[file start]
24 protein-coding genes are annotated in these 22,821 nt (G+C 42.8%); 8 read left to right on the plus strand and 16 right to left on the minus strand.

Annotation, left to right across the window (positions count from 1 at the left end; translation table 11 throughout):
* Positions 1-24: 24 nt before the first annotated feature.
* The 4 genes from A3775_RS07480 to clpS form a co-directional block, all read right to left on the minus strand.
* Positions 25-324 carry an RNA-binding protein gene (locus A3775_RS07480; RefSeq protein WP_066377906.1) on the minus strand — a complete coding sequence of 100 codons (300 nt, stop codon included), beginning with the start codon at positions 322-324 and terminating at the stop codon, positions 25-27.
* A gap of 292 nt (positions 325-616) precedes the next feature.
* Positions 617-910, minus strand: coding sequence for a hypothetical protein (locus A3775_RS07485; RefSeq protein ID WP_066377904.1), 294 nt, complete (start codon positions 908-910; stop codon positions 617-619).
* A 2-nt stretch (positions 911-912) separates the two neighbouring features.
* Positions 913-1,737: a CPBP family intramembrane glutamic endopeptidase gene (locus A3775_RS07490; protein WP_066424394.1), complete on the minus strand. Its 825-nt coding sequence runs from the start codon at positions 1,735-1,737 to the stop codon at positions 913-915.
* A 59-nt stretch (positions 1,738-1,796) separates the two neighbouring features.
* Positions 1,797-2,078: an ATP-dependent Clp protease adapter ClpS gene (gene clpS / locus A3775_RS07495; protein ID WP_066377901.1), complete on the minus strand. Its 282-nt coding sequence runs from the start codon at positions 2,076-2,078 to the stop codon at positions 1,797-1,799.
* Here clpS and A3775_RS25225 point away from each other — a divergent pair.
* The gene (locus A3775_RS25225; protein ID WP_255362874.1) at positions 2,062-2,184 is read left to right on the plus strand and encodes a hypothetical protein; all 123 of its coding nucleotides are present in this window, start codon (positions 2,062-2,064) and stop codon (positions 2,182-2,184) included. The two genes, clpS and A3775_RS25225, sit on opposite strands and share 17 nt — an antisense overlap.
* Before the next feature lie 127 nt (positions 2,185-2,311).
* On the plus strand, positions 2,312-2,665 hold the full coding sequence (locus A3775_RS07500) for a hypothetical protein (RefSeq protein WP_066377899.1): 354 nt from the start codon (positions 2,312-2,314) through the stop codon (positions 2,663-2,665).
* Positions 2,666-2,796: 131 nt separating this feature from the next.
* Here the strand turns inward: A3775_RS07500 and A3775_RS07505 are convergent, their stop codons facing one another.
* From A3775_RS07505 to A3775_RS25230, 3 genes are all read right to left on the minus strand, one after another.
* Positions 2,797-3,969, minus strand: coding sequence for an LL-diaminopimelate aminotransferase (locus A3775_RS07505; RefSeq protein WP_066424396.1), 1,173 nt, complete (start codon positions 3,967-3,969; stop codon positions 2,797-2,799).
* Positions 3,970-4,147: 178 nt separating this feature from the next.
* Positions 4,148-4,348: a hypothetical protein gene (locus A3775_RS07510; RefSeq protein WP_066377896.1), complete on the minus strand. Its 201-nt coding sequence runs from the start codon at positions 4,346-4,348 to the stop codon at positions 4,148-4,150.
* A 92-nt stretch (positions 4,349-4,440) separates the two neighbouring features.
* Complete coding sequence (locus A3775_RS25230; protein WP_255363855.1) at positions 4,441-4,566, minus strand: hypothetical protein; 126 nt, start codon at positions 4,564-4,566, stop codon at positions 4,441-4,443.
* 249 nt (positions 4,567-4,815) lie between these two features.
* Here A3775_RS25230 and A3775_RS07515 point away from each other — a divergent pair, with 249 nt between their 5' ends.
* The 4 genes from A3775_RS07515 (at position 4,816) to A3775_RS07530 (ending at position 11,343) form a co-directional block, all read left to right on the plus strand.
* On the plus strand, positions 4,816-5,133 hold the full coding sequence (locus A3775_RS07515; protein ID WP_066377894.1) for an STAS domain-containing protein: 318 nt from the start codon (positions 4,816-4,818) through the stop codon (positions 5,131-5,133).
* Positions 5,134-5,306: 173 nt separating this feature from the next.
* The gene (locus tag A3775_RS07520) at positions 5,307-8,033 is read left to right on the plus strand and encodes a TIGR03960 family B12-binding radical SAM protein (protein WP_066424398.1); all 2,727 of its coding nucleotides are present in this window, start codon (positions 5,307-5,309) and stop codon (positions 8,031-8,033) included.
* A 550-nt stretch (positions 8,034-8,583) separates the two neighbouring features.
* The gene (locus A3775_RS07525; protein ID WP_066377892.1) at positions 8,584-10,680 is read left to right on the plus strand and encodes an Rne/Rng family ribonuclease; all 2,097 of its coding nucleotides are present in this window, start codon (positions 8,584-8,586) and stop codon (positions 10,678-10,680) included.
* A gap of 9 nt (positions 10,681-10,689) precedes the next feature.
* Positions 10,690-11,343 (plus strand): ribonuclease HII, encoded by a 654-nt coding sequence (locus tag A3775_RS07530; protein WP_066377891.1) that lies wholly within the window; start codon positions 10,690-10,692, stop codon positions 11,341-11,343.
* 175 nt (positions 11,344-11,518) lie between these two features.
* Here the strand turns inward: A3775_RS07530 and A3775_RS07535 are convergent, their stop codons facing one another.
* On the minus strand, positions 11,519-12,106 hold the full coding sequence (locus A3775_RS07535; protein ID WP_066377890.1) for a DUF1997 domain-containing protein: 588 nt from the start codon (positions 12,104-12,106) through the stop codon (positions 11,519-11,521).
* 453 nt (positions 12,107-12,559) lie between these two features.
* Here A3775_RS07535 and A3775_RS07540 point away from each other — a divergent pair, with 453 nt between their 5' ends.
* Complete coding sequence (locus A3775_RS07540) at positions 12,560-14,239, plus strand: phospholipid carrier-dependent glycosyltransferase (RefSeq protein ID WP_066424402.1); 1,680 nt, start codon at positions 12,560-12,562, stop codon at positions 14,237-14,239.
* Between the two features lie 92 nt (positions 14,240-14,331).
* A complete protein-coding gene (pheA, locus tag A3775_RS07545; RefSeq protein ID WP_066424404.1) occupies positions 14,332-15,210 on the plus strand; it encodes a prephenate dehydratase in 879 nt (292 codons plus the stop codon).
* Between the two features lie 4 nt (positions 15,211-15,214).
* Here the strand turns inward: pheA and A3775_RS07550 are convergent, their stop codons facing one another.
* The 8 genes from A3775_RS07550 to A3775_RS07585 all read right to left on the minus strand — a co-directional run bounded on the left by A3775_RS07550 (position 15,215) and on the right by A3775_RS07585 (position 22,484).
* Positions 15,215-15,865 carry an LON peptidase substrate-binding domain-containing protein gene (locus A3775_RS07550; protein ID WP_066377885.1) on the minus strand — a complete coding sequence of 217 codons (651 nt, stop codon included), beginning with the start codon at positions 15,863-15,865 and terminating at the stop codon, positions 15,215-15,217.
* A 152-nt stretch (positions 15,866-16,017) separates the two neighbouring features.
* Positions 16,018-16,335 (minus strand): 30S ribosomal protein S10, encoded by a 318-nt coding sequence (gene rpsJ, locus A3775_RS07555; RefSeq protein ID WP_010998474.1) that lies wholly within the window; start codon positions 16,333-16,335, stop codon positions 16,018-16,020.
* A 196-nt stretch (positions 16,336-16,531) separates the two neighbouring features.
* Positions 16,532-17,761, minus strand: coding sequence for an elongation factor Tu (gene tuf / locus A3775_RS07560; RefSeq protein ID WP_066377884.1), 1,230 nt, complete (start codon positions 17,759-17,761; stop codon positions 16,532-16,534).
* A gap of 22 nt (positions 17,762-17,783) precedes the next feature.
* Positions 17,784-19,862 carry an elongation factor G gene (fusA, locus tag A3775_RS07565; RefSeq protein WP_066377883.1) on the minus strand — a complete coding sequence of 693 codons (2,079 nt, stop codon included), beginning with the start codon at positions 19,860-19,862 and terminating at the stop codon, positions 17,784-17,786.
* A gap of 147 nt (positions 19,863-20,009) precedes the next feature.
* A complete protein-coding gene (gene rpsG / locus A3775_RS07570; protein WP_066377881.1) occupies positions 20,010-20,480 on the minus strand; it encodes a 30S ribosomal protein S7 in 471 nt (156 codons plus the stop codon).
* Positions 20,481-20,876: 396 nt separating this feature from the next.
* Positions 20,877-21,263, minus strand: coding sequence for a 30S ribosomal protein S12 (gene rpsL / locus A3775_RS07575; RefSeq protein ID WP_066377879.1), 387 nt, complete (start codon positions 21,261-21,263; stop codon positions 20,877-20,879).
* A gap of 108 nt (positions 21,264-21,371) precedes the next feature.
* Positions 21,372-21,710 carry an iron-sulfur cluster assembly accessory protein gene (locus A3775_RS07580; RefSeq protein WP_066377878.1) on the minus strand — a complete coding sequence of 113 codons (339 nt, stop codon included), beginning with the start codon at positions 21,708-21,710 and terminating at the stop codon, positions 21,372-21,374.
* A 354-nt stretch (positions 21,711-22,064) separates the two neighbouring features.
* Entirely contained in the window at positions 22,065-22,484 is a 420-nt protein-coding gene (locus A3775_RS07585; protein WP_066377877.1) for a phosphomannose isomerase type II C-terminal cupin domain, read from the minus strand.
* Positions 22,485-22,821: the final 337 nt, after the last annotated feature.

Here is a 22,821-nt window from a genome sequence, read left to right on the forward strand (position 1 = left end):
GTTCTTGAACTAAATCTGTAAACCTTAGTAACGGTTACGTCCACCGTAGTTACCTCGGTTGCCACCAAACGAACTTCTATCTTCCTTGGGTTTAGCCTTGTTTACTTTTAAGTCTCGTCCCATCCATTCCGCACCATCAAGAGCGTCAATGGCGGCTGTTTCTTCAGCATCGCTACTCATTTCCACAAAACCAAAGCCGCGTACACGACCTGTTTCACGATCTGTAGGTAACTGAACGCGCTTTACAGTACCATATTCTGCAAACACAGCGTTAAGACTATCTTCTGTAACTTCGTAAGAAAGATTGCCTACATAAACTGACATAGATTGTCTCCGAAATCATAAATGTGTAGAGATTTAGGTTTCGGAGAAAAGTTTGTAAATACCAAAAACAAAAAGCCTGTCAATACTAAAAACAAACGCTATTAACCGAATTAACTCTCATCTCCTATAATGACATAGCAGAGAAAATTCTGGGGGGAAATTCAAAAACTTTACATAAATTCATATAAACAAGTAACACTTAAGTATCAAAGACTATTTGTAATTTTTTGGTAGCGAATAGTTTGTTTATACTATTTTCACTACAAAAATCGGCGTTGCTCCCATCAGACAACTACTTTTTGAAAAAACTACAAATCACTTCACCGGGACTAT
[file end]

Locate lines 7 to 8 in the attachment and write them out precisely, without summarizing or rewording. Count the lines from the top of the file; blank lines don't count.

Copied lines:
* Positions 617-910, minus strand: coding sequence for a hypothetical protein (locus A3775_RS07485; RefSeq protein ID WP_066377904.1), 294 nt, complete (start codon positions 908-910; stop codon positions 617-619).
* A 2-nt stretch (positions 911-912) separates the two neighbouring features.